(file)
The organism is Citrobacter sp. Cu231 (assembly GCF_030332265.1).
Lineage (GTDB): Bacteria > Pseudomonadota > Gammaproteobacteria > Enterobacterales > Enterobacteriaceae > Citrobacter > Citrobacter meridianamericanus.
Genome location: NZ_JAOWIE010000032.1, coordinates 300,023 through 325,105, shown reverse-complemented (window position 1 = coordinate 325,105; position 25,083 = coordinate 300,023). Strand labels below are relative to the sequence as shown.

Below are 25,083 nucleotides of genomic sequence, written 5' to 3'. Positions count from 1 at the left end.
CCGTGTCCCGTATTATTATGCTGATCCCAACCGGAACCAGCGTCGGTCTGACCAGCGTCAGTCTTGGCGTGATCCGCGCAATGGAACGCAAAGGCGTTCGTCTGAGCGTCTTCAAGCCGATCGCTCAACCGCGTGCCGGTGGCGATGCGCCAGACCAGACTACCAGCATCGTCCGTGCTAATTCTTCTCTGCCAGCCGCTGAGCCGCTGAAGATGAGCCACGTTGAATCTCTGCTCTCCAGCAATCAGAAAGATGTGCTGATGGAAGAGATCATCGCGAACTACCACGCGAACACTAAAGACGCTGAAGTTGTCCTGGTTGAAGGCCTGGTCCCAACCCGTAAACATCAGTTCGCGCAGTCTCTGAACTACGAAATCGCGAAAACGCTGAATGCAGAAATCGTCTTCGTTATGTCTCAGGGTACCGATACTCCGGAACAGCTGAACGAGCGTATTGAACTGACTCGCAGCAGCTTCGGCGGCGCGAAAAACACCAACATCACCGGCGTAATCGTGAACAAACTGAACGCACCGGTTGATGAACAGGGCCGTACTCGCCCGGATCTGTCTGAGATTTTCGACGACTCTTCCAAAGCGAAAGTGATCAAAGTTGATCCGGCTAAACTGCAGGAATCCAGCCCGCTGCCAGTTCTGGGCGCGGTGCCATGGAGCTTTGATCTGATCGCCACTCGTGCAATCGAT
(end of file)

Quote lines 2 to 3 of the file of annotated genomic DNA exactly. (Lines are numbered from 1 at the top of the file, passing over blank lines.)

Lineage (GTDB): Bacteria > Pseudomonadota > Gammaproteobacteria > Enterobacterales > Enterobacteriaceae > Citrobacter > Citrobacter meridianamericanus.
Genome location: NZ_JAOWIE010000032.1, coordinates 300,023 through 325,105, shown reverse-complemented (window position 1 = coordinate 325,105; position 25,083 = coordinate 300,023). Strand labels below are relative to the sequence as shown.